The Chinese hospitality extended to their openness to the material and eagerness to learn. While the coaches first took an observational approach, seemingly sitting back and absorbing all the information, once they were encouraged to ask questions, Favre and Sandoval found the questions similar to any they'd face at an American conference. The themes were universal.
The Chinese coaches were clear in their willingness to borrow and incorporate anyone's knowledge. Every demonstration was met with dozens of video cameras as the coaches gathered different strategies and information to bring back and disperse to their province. Through their system of continuing education, Chinese coaches have grown accustomed to learning and embracing new techniques and practices.
"They weren't just interested in exercise and reps," said Sandoval. "They want all the pieces of the puzzle, and they want to put it together. They really want to know what you do, how you do it, and why it works. Those are the types of questions they have. I'll often go to conferences here, and they just want to know what exercises to do on each day. That is all good, but in the foreign countries, they want to know why and all the details. It means they are really thinking, and they know their stuff.
"We've spent decades accumulating our educations. To simply throw our methods onto a piece of paper and just give it to them, there's no fun in that. It was more fulfilling and more entertaining for us to explain to them how it works instead of just giving them the password, so to speak. There is great thought about what's going into what we are providing for these athletes and these coaches. We want to share that passion with them."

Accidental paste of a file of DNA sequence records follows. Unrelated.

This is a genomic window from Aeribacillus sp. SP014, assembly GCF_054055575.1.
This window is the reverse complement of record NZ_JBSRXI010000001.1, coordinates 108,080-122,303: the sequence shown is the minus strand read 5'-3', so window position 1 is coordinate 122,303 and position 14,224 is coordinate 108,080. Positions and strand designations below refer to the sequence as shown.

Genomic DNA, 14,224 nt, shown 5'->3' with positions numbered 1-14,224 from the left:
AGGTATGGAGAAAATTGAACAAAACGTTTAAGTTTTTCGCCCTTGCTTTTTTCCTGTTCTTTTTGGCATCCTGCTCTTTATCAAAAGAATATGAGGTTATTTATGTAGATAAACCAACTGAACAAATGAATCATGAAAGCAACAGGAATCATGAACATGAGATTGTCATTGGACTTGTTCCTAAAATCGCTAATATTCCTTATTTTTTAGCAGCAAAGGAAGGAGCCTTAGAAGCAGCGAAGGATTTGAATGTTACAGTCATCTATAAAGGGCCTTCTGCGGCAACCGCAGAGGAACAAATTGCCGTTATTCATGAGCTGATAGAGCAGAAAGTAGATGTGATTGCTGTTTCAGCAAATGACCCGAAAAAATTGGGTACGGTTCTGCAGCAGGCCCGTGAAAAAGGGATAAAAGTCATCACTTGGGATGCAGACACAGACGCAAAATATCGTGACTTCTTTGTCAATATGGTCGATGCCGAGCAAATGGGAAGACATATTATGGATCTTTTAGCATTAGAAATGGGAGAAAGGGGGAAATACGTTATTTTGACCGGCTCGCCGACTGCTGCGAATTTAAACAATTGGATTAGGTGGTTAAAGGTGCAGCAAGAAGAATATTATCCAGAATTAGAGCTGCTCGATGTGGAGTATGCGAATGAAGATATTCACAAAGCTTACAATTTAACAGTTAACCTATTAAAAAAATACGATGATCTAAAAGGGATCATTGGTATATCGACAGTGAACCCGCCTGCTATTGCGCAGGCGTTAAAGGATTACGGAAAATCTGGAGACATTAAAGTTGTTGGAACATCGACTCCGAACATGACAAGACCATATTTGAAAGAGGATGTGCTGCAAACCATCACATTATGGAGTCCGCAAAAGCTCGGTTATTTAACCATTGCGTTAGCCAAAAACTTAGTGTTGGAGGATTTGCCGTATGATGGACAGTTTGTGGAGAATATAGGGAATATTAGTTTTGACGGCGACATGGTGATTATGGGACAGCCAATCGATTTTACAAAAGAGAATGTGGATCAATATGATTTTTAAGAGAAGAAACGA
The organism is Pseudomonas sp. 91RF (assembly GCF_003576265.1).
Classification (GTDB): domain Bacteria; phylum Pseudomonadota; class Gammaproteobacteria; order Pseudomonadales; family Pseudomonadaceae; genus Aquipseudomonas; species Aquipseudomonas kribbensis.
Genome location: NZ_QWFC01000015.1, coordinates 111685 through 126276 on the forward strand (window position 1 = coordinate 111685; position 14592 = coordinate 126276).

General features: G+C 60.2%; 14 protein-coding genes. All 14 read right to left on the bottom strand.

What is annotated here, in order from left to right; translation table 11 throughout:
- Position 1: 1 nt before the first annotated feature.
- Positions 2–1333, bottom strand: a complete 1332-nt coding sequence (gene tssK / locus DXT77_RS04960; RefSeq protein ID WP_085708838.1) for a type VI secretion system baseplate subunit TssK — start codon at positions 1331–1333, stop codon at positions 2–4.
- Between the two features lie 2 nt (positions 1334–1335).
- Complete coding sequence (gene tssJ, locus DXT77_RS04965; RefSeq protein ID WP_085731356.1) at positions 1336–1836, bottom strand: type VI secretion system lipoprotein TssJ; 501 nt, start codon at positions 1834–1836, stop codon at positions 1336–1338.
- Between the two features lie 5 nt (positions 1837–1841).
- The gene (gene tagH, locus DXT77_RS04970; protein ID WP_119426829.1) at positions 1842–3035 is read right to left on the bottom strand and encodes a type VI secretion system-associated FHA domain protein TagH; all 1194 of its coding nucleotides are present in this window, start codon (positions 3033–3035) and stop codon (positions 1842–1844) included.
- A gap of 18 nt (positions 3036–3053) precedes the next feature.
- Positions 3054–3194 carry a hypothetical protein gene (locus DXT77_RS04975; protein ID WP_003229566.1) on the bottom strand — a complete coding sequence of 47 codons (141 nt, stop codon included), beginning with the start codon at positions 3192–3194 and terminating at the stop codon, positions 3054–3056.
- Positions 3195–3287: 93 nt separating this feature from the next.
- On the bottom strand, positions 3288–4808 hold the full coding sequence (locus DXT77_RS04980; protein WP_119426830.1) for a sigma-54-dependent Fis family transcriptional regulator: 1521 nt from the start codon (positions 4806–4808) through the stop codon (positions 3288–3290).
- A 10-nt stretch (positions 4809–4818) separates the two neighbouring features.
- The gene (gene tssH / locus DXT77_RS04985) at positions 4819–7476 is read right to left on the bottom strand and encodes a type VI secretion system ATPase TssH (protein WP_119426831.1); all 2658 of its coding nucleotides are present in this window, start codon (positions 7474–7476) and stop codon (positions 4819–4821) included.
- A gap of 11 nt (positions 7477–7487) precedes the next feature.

The educational experience went both ways, and the Michigan coaches also asked their share of questions. Among their dinner company were provincial and national coaches, federation leaders, an international referee, and the national director of sport, and they all provided in-depth conversations regarding the highest level of preparation, suggesting details and schemes that Favre and Sandoval look forward to incorporating into their future designs.
"Sometimes you get so closed off to the outside world," said Favre. "An experience like this allows us to get that global perspective. It makes it so that we don't overlook anything. I think it makes me a better professional as well as a better person. You're getting out there outside of the norm, and you realize that maybe I haven't been doing it exactly right. Maybe I haven't been doing it in the most efficient way. We're always looking to better ourselves, and we're constantly learning. We go out and teach things, but we're constantly learning a better way to do it."
Favre hopes the experience will lead to other similar speaking opportunities. Over the course of his career, he has traveled to Russia, Germany, Finland, Turkey and the United Kingdom to share his knowledge, and the pair has already received a verbal invitation to return for future symposiums in China. During their time at the Olympic Training Center, they also had several countries come to them for international symposiums. The ultimate goal is to host one in Ann Arbor.
"It wouldn't do anything but make our program shine," said Favre. "We like to have that cultural exchange. Right now we're not set up for that kind of thing yet, but we will be. That's part of the master plan. Our medical school here at Michigan is global. Our business school is global. Our athletic department is becoming global now. That's what we want, and if we can add to that for Michigan, even just a tiny bit, we want to do all we can."